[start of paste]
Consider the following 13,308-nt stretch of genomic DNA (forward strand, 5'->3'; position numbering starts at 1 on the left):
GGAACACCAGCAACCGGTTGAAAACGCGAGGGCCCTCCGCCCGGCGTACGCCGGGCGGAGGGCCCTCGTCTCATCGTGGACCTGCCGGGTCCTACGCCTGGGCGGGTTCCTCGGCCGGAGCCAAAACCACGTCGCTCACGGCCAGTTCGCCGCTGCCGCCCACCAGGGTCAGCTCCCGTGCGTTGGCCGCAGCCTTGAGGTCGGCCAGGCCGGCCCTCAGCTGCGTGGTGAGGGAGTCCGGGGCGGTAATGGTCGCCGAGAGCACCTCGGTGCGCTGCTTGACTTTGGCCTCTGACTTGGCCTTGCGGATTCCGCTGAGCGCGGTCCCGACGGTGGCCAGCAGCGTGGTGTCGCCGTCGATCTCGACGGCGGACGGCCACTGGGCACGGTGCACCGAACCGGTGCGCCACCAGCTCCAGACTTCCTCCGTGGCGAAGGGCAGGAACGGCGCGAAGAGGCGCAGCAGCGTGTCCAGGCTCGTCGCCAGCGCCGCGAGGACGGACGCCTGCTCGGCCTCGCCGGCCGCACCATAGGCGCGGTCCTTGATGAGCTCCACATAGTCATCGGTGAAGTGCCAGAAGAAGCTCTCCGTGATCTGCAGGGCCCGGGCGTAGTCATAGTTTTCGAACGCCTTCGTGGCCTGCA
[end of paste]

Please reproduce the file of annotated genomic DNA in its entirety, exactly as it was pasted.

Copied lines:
Consider the following 13,308-nt stretch of genomic DNA (forward strand, 5'->3'; position numbering starts at 1 on the left):
GGAACACCAGCAACCGGTTGAAAACGCGAGGGCCCTCCGCCCGGCGTACGCCGGGCGGAGGGCCCTCGTCTCATCGTGGACCTGCCGGGTCCTACGCCTGGGCGGGTTCCTCGGCCGGAGCCAAAACCACGTCGCTCACGGCCAGTTCGCCGCTGCCGCCCACCAGGGTCAGCTCCCGTGCGTTGGCCGCAGCCTTGAGGTCGGCCAGGCCGGCCCTCAGCTGCGTGGTGAGGGAGTCCGGGGCGGTAATGGTCGCCGAGAGCACCTCGGTGCGCTGCTTGACTTTGGCCTCTGACTTGGCCTTGCGGATTCCGCTGAGCGCGGTCCCGACGGTGGCCAGCAGCGTGGTGTCGCCGTCGATCTCGACGGCGGACGGCCACTGGGCACGGTGCACCGAACCGGTGCGCCACCAGCTCCAGACTTCCTCCGTGGCGAAGGGCAGGAACGGCGCGAAGAGGCGCAGCAGCGTGTCCAGGCTCGTCGCCAGCGCCGCGAGGACGGACGCCTGCTCGGCCTCGCCGGCCGCACCATAGGCGCGGTCCTTGATGAGCTCCACATAGTCATCGGTGAAGTGCCAGAAGAAGCTCTCCGTGATCTGCAGGGCCCGGGCGTAGTCATAGTTTTCGAACGCCTTCGTGGCCTGCA